Introduction: Low expression of miR-200 family members in some cancers has been linked to epithelial-mesenchymal transition and subsequent metastatic spread. Thus, low expression of miR-200 members would be expected to reduce survival. We investigated whether expression levels of miR-200 family members are associated with clinical outcome in several cancer types. Methods: We used clinically annotated data from The Cancer Genome Atlas (TCGA). Our preliminary analysis focused on nine different cancer types, subsequently reduced to four that had a large number of samples (>200). Expression data for all five miR-200 members (miR-141, -200a, -200b, -200c, and -429) were obtained from either Agilent miRNA microarrays (8x15K; glioblastoma multiforme and ovarian cancers) or miR-Seq (Illumina GA and HiSeq; breast and clear cell renal cancers). Approximately 2/3 of the samples for each tumor type were used as a training cohort to obtain the miRNA expression thresholds yielding the most significant log rank test p-values (one-tailed test), thus dividing the data into good and poor prognosis groups. These thresholds were then used to divide the data in the remaining 1/3 of the samples that functioned as independent validation cohorts, and p-values were computed for those cohorts. The same procedure was repeated again to look for significant differences in progression free survival. Kaplan-Meier curves were also plotted for all datasets, with a p-value < 0.05 considered significant. Results: Amongst the cancer types assessed, for ovarian (n=579) and renal cancers (n=474), low expression of a miR-200 family member was significantly associated with worse overall survival. In the ovarian cancer validation set (209 samples), median overall survival was 1150 versus 1700 days for low versus high miR-200c expression, respectively (p=0.019). In the renal cancer validation set (168 samples), median overall survival was 1900 versus >3500 days for low versus high miR-200a expression, respectively (p=0.005). However, in breast cancer (n=325) and glioblastoma multiforme (GBM, n=487), low expression of a miR-200 member was associated with an improved clinical outcome. In the breast cancer validation set (113 samples), median overall survival was > 7000 versus 3100 days for low versus high miR-141 expression, respectively (p=0.036). In the GBM validation set (174 samples), median progression free survival was 290 versus 150 days for low versus high miR-429 expression, respectively (p=0.009). Discussion: Here we show that altered expression levels of miR-200 members may have clinical relevance in common cancers. Interestingly, depending on the cancer type, low miR-200 member levels may either portend a better or worse prognosis. This study highlights the need to further elucidate novel mechanisms of the miR-200 family and perhaps exploit their diverse functions for therapeutic intent.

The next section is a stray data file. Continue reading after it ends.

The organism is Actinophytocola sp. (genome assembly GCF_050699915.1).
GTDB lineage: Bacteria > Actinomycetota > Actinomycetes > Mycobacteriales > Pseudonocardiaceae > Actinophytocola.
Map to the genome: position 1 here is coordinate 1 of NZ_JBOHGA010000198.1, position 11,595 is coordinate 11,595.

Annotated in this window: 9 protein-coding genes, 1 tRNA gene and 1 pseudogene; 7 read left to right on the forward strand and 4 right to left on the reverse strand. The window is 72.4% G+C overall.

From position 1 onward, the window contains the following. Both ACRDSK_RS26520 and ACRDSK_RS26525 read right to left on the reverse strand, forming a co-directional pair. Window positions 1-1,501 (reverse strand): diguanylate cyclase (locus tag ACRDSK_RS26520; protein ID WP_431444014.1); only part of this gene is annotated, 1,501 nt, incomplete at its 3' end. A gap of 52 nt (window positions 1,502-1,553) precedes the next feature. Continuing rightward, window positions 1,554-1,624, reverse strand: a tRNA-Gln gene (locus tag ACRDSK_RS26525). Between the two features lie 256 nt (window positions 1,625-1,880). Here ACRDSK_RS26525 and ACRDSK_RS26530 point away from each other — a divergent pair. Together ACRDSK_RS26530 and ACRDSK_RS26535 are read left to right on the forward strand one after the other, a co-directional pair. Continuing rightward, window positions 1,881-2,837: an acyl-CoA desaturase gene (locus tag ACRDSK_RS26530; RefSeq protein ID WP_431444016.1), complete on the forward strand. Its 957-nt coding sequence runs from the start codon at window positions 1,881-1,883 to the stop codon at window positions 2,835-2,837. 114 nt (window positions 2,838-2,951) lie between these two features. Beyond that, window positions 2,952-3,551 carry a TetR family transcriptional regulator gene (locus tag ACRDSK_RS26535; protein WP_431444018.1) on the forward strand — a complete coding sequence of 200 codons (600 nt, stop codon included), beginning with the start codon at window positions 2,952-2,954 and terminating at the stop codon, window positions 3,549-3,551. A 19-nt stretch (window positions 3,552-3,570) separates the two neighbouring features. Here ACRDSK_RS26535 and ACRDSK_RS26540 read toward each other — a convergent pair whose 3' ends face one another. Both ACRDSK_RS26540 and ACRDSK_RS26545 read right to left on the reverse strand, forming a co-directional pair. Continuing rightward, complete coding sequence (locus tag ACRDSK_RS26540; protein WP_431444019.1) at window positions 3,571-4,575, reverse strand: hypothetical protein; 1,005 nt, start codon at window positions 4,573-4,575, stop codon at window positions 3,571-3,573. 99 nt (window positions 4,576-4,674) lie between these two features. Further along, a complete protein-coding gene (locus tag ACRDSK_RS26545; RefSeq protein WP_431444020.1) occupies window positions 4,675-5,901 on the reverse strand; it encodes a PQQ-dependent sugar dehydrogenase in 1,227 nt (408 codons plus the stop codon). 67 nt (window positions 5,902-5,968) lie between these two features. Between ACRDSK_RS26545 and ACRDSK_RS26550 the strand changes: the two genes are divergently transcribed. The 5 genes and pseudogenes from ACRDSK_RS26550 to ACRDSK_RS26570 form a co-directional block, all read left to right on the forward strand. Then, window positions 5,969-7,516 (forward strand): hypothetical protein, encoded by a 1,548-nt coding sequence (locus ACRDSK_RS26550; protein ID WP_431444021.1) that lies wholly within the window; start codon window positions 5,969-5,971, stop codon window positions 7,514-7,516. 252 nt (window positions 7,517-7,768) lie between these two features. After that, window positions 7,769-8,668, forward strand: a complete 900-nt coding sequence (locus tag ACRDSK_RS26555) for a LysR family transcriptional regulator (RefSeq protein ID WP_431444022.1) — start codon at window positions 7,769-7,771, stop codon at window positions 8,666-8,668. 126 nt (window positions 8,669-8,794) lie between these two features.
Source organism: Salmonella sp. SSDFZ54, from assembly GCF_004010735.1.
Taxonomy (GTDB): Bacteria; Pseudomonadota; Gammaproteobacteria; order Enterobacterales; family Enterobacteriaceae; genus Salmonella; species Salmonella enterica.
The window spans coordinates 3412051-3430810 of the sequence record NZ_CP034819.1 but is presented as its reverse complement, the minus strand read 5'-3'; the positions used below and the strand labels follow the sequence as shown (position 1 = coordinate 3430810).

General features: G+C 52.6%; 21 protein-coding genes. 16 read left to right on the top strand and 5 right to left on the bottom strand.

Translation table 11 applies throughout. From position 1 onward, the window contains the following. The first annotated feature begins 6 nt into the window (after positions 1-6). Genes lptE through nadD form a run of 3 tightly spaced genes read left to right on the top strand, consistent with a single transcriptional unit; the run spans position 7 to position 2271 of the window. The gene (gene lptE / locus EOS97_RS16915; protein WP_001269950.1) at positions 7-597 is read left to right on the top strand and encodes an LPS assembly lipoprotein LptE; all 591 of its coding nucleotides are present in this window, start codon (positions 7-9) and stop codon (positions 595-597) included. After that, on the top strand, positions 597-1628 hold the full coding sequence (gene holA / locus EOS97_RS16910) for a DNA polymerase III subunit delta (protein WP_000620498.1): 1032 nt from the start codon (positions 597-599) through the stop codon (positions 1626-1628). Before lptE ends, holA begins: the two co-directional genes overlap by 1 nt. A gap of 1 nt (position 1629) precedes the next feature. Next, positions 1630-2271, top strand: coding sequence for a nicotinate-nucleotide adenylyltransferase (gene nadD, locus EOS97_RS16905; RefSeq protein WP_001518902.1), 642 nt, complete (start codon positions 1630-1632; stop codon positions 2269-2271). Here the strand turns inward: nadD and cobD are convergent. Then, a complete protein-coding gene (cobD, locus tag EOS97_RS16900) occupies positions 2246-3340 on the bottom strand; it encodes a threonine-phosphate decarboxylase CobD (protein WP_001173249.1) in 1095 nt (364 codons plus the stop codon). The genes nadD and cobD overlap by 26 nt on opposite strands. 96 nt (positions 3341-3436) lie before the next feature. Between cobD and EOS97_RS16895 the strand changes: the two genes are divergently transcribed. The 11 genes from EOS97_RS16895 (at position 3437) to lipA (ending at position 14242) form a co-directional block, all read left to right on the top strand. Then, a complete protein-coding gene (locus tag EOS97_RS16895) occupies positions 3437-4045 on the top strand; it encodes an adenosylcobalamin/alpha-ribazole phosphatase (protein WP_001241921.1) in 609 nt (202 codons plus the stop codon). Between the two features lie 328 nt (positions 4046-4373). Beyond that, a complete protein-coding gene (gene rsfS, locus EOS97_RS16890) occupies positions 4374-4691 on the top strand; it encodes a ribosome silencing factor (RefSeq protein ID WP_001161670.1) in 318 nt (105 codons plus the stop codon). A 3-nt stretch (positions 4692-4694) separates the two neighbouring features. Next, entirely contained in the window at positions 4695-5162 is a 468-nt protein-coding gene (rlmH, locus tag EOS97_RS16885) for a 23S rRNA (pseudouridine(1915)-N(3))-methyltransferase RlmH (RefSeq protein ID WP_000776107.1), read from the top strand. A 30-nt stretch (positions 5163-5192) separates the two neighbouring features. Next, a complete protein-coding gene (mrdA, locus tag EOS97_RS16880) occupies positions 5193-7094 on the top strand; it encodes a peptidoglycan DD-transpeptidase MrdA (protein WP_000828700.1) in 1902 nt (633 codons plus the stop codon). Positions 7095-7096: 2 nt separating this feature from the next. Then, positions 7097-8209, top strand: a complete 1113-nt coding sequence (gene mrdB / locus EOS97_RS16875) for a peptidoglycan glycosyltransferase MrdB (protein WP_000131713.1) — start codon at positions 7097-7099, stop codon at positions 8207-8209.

Citation Format: {Authors}. {Abstract title} [abstract]. In: Proceedings of the 103rd Annual Meeting of the American Association for Cancer Research; 2012 Mar 31-Apr 4; Chicago, IL. Philadelphia (PA): AACR; Cancer Res 2012;72(8 Suppl):Abstract nr 3157. doi:1538-7445.AM2012-3157